FIGURE 7.

Expression of DCIR on monocyte-derived DC. A, Purified blood monocytes were cultured with GM-CSF and IL-4. On day 7, cells were washed and recultured for 3 days with GM-CSF alone (medium), GM-CSF plus LPS (25 ng/ml), or GM-CSF plus irradiated CD40 ligand-transfected L cells. DCIR expression was determined by flow cytometry analysis after staining with anti-DCIR mAb 111F8 followed by PE-conjugated anti-mouse Ig. Histograms in dotted lines represent staining obtained with an IgG1 control mAb. The expression of DCIR on cells cultured over irradiated untransfected L cells was equivalent to that obtained with GM-CSF alone (data not shown). Results are representative of at least three independent experiments. B, CD40 ligand down-regulates DCIR mRNA expression in monocyte-derived DC. Blood monocytes were cultured for 7 days with GM-CSF and IL-4, then washed and stimulated for 1 plus 6 h with PMA and ionomycin (PMA/Iono), or cultured over CD40 ligand-transfected L cells for 3, 12, or 24 h. The expression of DCIR mRNA was determined by RT-PCR as described in Fig. 5.

FIGURE 7.

Expression of DCIR on monocyte-derived DC. A, Purified blood monocytes were cultured with GM-CSF and IL-4. On day 7, cells were washed and recultured for 3 days with GM-CSF alone (medium), GM-CSF plus LPS (25 ng/ml), or GM-CSF plus irradiated CD40 ligand-transfected L cells. DCIR expression was determined by flow cytometry analysis after staining with anti-DCIR mAb 111F8 followed by PE-conjugated anti-mouse Ig. Histograms in dotted lines represent staining obtained with an IgG1 control mAb. The expression of DCIR on cells cultured over irradiated untransfected L cells was equivalent to that obtained with GM-CSF alone (data not shown). Results are representative of at least three independent experiments. B, CD40 ligand down-regulates DCIR mRNA expression in monocyte-derived DC. Blood monocytes were cultured for 7 days with GM-CSF and IL-4, then washed and stimulated for 1 plus 6 h with PMA and ionomycin (PMA/Iono), or cultured over CD40 ligand-transfected L cells for 3, 12, or 24 h. The expression of DCIR mRNA was determined by RT-PCR as described in Fig. 5.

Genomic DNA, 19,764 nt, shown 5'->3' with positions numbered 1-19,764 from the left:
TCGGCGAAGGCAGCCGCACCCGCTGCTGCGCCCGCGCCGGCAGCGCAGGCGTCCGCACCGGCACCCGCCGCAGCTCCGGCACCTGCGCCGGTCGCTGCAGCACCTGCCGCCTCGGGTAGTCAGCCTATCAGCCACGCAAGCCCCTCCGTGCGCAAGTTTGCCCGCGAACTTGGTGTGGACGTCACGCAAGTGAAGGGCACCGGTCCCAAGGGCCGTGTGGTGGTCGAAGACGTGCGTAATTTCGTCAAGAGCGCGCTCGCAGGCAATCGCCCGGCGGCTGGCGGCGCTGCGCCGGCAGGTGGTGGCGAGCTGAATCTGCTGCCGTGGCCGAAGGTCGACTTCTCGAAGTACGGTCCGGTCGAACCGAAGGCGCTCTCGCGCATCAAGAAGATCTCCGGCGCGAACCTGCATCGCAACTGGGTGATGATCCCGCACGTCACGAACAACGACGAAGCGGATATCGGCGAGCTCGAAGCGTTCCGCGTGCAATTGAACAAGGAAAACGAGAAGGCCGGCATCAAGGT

Close modal

To determine the pattern of expression of DCIR in vivo, we performed immunohistological studies. In tonsil, DCIR-positive cells were found beneath the epithelium and around the B cell follicles, but not observed in germinal centers (Fig. 8, A and B). A weaker expression was seen in cells of the mantle zone of the follicles, principally composed of naive B cells (Fig. 8,B). At higher magnification (Fig. 8,C), cells that strongly express DCIR display a dendritic morphology. Double staining of DCIR and CD1a (Fig. 8 D) showed that the Langerhans-like cells in the tonsil epithelium that are stained with anti-CD1a mAb are not stained with anti-DCIR mAb, whereas DCIR-positive (CD1a negative) cells are mostly present within the subepithelial region.

FIGURE 8.